Keep the exsiting pantry - I think you'lll really miss it if you lose it. I would invest in a new door for it at Home Depot - a single door with divided lights (multi-paned) with either frosted or mirrored glass and buy the same door for the exit into the garage.

    Get really great hardware for the doors that is the same colour as, and in a similar but not identical style to, the cupboard pulls.

    Finally, get rid of the blind in front of the sink. Leave it open if you can, but if you need privacy there, look for some frosted glass or Art glass to obscure things a bit, or consider running a cafe rod about two thirds of the way up the window (matching with the finish on the rest of the room's hardware) and hanging pots and pans there. Or shelving it and starting a bottle collection - pretty when the sun hits the different coloured glass.

    THAT SAID - if...

  • 15 years ago

    P.S. A backsplash would be great as well. A six or eight inch high slab of the same material as the countertops.

  • 15 years ago

    First off, I'm a function-over-form gal! So, keep this in mind as you read on...

    Since there is a possibility that you may stay longer than a couple of years, I would think about remodeling with what will please you...and, IMHO, I think a combination of function (#1) and form (#2) would please you best.

    Cabinets: Have you looked at IKEA cabinets? They are very affordable and many people here really like them and have found they're not too difficult to DIY the install. They're actually designed, I think, with DIY in mind. Even if you don't like the door styles, Scherr's has many different styles and now is able to drill for IKEA cabinets. Cost is a fraction of the cost of most stock & semi-custom cabinets.

    Style: I think if you use wood doors and a simple but classic door style (shaker or simple raised panel--similar to what you like in Harbor) you will find they will remain current enough for resale a few years down the road.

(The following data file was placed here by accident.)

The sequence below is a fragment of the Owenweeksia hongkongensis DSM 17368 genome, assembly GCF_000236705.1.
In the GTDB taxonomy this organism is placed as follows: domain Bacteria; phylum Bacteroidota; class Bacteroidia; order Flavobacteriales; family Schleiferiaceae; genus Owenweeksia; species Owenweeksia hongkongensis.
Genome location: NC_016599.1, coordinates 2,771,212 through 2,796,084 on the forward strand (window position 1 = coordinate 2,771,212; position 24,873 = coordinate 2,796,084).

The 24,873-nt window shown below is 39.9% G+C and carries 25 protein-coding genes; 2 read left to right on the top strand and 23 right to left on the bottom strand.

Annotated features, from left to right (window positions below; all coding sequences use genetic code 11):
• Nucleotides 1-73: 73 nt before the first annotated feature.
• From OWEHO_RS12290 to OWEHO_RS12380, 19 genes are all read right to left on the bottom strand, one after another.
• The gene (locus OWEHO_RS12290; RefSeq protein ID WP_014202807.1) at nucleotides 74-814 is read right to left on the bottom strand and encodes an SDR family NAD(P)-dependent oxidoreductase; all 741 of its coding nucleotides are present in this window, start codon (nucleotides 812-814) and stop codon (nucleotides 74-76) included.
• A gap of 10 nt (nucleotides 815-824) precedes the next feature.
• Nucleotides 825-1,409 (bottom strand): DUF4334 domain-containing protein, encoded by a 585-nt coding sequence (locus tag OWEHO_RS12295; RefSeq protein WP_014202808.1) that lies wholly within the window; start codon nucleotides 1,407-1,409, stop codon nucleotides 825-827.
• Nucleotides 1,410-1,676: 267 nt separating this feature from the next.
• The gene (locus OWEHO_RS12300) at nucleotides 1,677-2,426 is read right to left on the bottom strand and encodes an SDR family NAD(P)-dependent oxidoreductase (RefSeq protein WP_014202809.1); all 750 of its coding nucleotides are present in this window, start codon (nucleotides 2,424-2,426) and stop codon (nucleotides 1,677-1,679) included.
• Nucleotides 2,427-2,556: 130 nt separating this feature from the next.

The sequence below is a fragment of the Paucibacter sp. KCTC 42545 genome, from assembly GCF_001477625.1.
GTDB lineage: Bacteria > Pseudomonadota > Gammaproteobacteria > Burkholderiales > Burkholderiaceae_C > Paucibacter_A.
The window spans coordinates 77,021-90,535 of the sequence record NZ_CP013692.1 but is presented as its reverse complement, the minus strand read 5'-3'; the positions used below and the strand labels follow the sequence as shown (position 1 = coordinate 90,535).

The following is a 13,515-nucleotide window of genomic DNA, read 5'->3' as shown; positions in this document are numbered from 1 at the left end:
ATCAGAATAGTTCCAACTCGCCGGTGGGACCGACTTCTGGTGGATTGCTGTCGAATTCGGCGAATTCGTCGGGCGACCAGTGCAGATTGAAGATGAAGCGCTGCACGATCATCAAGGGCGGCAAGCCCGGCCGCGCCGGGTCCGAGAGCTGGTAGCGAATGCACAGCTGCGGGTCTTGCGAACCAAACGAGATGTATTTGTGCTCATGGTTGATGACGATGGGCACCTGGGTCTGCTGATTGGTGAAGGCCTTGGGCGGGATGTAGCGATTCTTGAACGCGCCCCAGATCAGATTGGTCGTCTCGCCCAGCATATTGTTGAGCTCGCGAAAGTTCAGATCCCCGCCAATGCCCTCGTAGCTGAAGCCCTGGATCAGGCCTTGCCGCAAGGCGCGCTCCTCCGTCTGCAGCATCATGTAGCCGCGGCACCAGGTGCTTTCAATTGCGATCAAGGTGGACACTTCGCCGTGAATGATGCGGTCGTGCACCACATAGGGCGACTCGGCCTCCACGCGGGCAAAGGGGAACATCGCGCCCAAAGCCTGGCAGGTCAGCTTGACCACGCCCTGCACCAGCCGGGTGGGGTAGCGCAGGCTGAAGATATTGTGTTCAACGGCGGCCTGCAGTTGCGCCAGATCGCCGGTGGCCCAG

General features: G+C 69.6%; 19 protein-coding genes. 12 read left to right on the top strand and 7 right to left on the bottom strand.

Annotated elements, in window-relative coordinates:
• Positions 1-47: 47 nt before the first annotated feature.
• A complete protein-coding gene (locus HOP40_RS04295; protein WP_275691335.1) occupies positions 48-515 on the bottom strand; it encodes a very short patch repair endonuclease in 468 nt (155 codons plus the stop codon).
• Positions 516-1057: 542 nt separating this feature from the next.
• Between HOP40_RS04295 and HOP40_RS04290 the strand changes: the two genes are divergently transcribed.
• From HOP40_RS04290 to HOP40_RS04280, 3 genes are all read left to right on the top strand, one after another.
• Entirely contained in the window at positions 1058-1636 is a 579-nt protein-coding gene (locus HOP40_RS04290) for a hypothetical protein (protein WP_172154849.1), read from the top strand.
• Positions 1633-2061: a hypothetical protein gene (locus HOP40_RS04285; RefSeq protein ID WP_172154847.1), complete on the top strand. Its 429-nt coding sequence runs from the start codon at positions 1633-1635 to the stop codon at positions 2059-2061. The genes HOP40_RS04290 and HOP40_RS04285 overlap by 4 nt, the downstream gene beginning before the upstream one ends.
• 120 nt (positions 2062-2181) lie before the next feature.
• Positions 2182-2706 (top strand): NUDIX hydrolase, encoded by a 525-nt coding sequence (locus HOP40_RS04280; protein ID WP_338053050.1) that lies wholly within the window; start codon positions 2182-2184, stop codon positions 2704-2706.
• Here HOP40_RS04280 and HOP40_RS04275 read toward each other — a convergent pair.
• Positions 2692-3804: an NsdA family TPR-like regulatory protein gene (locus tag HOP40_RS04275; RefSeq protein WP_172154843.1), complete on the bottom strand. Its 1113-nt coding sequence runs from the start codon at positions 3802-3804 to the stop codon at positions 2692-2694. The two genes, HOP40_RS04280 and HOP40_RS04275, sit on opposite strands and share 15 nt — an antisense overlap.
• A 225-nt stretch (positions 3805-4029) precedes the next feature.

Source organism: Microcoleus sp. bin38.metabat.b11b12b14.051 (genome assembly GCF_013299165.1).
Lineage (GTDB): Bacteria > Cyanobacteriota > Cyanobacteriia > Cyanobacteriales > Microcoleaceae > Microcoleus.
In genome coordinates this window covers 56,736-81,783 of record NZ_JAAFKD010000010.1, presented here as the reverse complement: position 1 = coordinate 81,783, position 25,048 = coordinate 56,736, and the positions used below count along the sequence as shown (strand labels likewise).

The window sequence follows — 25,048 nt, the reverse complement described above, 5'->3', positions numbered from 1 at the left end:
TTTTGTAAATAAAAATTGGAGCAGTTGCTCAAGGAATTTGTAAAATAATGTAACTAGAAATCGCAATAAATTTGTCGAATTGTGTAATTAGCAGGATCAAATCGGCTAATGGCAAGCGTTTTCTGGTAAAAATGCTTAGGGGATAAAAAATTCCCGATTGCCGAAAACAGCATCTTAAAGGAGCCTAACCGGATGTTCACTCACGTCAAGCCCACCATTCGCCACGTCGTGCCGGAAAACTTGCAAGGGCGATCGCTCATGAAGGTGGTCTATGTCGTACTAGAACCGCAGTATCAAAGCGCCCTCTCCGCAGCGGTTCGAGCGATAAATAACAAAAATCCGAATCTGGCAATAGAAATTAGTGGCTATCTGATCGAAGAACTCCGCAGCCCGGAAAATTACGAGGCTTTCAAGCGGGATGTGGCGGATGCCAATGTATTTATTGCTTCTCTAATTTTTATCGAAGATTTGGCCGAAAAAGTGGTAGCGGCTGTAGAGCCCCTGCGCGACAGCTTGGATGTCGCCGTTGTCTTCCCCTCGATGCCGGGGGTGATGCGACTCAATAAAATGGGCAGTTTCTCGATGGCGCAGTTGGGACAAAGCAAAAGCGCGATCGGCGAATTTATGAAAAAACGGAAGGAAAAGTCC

Materials:

    Wood for doors.

    For Countertops, possibly granite (tiles, prefab, or a low-cost "pattern" like Uba Tuba) or a higher-end laminate would work in your area. Stay away from ceramic/porcelain tile. I think that's already dated and many people would look at it and think it would be hard to keep clean (I know I would)

    Appliances can be either stainless steel or white. I think both are acceptable in mid-to-high end kitchens. I'd probably stay away from black b/c they are more difficult to keep clean than SS, at least I think so (I have a black cooktop & it's the most difficult item in my kitchen to keep looking clean).

    For a sink I would stick with either stainless steel or Silgranit. I'd let cost & form drive that decision. (For SS, check out Galaxy Tool Supply's Ticor sinks w/the free sink grids (http://www.galaxytoolsupply.com/category_s/58.htm).)

    For faucet, I would go w/a pullout or pull down with or without a soap dispenser...I think a soap dispenser is a nice-to-have, but I don't think it will necessarily add to resale...but if you want one, go for it. As to finish, chrome is fine or go with a SS or brushed chrome or SS. I'm not sure if there's a price difference b/w brushed chrome and something like brushed nickel or oil rubbed bronze.

    Cabinet Hardware: Hardware doesn't have to be high-priced. Check out Home Depot or Lowes for lower priced but still very nice hardware. Look at finishes such as iron or pewter. Stay away from black if it's a painted finish...the paint will eventually chip on your most-used handles/pulls.